Hotel Du LacEdith, once again anonymous, and accepting her anonymity, made an appropriately inconspicuous exit. And, sitting in the deserted salon, the first to arrive from the dining room, she felt her precarious dignity hard-pressed and about to succumb in the light of her earlier sadness. The pianist, sitting down to play, gave her a brief nod. She nodded back, and thought how limited her means of expression had become: nodding to the pianist or to Mme de Bonneuil, listening to Mrs Pusey, using a disguised voice in the novel she was writing and, with all of this, waiting for a voice that remained silent, hearing very little that meant anything to her at all. The dread implications of this condition made her blink her eyes and vow to be brave, to do better, not to give way. But it was not easy.
Would age now swiftly overtake him? Would this terrible nodding last now for all his days, so that men said aloud in his presence, it is nothing, he is old and does nothing but forget? And would he nod as though he too were saying, Yes, it is nothing, I am old and do nothing but forget? But who would know that he said, I do nothing but remember?
It hurts to let go. Sometimes it seems the harder you try to hold on to something or someone the more it wants to get away. You feel like some kind of criminal for having felt, for having wanted. For having wanted to be wanted. It confuses you, because you think that your feelings were wrong and it makes you feel so small because it's so hard to keep it inside when you let it out and it doesn't coma back. You're left so alone that you can't explain. Damn, there's nothing like that, is there? I've been there and you have too. You're nodding your head.
For a Coming Extinction. Gray whale. Now that we are sending you to The End. That great god. Tell him. That we who follow you invented forgiveness. And forgive nothing. I write as though you could understand. And I could say it. One must always pretend something. Among the dying. When you have left the seas nodding on their stalks. Empty of you. Tell him that we were made. On another day. The bewilderment will diminish like an echo. Winding along your inner mountains. Unheard by us. And find its way out. Leaving behind it the future. Dead. And ours. When you will not see again. The whale calves trying the light. Consider what you will find in the black garden. And its court. The sea cows the Great Auks the gorillas. The irreplaceable hosts ranged countless. And fore-ordaining as stars. Our sacrifices. Join your word to theirs. Tell him. That it is we who are important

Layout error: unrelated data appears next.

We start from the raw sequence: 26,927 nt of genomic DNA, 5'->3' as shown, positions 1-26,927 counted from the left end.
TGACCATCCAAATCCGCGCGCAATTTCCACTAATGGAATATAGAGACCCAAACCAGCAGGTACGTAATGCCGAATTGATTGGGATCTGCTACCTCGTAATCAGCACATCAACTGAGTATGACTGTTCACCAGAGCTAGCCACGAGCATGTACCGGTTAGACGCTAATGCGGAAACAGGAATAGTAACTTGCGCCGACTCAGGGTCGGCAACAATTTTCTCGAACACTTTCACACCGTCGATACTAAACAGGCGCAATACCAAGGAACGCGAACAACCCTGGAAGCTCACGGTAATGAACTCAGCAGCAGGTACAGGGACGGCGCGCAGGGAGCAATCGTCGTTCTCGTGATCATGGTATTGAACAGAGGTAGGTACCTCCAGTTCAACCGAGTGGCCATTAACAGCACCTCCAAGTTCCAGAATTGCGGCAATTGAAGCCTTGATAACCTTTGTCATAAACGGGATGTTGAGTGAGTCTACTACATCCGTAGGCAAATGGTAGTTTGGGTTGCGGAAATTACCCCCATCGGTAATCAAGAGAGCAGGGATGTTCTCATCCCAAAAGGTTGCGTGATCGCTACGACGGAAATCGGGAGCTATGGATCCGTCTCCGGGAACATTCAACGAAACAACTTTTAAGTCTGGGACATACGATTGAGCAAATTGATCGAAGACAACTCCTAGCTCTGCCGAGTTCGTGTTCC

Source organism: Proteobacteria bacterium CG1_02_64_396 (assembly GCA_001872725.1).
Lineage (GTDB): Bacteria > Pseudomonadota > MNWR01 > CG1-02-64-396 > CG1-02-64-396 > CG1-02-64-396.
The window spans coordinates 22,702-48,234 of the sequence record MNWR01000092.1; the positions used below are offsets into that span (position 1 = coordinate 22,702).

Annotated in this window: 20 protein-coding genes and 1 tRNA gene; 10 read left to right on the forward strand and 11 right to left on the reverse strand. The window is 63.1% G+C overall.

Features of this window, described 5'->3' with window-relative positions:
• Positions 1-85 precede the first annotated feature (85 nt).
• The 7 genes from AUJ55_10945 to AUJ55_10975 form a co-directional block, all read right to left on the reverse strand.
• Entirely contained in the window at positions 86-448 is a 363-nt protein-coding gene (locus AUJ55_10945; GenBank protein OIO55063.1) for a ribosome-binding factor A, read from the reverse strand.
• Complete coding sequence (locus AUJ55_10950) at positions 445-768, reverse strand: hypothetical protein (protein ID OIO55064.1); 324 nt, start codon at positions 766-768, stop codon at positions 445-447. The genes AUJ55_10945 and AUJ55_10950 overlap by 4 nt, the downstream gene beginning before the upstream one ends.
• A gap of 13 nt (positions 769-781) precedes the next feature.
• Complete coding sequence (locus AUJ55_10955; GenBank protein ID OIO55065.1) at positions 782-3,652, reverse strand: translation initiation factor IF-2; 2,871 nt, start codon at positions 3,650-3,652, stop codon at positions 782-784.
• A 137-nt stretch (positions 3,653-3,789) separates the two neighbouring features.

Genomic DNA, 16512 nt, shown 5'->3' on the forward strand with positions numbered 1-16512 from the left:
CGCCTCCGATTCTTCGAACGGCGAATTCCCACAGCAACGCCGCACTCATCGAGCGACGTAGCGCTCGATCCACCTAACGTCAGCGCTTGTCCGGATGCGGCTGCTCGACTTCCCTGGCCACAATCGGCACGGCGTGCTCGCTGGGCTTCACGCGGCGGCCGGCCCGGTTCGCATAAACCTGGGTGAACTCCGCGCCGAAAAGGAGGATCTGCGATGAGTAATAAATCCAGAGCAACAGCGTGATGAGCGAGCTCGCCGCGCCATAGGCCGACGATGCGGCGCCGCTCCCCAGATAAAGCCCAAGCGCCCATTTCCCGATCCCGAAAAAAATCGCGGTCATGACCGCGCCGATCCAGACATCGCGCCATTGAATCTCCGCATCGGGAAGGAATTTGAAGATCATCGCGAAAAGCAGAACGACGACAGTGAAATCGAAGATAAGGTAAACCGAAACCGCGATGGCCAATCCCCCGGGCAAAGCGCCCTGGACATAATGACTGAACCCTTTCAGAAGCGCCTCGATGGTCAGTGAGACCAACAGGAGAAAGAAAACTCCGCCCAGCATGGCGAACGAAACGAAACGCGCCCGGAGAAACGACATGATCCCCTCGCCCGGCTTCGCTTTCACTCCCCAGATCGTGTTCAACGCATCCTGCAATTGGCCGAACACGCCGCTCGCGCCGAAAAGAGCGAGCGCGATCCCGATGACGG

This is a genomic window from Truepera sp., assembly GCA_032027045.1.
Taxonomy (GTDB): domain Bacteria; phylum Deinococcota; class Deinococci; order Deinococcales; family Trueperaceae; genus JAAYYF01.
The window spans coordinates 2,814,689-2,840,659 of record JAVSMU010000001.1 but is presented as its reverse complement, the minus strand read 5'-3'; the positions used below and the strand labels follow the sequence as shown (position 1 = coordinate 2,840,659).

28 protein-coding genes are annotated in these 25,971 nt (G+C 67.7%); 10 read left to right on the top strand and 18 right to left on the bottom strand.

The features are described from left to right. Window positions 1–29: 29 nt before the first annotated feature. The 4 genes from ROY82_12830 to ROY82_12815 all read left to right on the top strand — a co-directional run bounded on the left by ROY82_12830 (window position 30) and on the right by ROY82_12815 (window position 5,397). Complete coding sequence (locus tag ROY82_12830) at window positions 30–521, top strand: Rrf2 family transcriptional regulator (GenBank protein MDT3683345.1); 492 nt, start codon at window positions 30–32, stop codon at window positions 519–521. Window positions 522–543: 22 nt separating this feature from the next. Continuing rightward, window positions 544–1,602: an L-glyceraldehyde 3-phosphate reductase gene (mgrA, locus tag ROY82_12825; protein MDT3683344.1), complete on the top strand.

When You Are Old"WHEN you are old and grey and full of sleep, And nodding by the fire, take down this book, And slowly read, and dream of the soft look Your eyes had once, and of their shadows deep; How many loved your moments of glad grace, And loved your beauty with love false or true, But one man loved the pilgrim soul in you, And loved the sorrows of your changing face; And bending down beside the glowing bars, Murmur, a little sadly, how Love fled And paced upon the mountains overhead And hid his face amid a crowd of stars.
There had been so many easy words between them that Daniel was guilty of nodding every now and then and tuning out the excess. He hadn't known, at the time, that he should have been hoarding these, like bits of sea glass hidden in the pocket of a winter coat to remind him that once it had been summer.
My theme is memory, that winged host that soared about me one grey morning of war-time. These memories, which are my life—for we possess nothing certainly except the past—were always with me. Like the pigeons of St. Mark’s, they were everywhere, under my feet, singly, in pairs, in little honey-voiced congregations, nodding, strutting, winking, rolling the tender feathers of their necks, perching sometimes, if I stood still, on my shoulder or pecking a broken biscuit from between my lips; until, suddenly, the noon gun boomed and in a moment, with a flutter and sweep of wings, the pavement was bare and the whole sky above dark with a tumult of fowl. Thus it was that morning.
[from "On Keeping a Notebook"]: It is a good idea to keep in touch, and I suppose that keeping in touch is what notebooks are all about…I think we are well advised to keep on nodding terms with the people we used to be, whether we find them attractive company or not…Remember what it was to be me: that is always the point.
I wish I could tell you about the South Pacific. The way it actually was. The endless ocean. The infinite specks of coral we called islands. Coconut palms nodding gracefully toward the ocean. Reefs upon which waves broke into spray, and inner lagoons, lovely beyond description. I wish I could tell you about the sweating jungle, the full moon rising behind the volcanoes, and the waiting. The waiting. The timeless, repetitive waiting.
... I think we are well-advised to keep on nodding terms with the people we used to be, whether we find them attractive company or not. Otherwise they turn up unannounced and surprise us, come hammering on the mind's door at 4 a. m. of a bad night and demand to know who deserted them, who betrayed them, who is going to make amends. We forget all too soon the things we thought we could never forget. We forget the loves and the betrayals alike, forget what we whispered and what we screamed, forget who we were.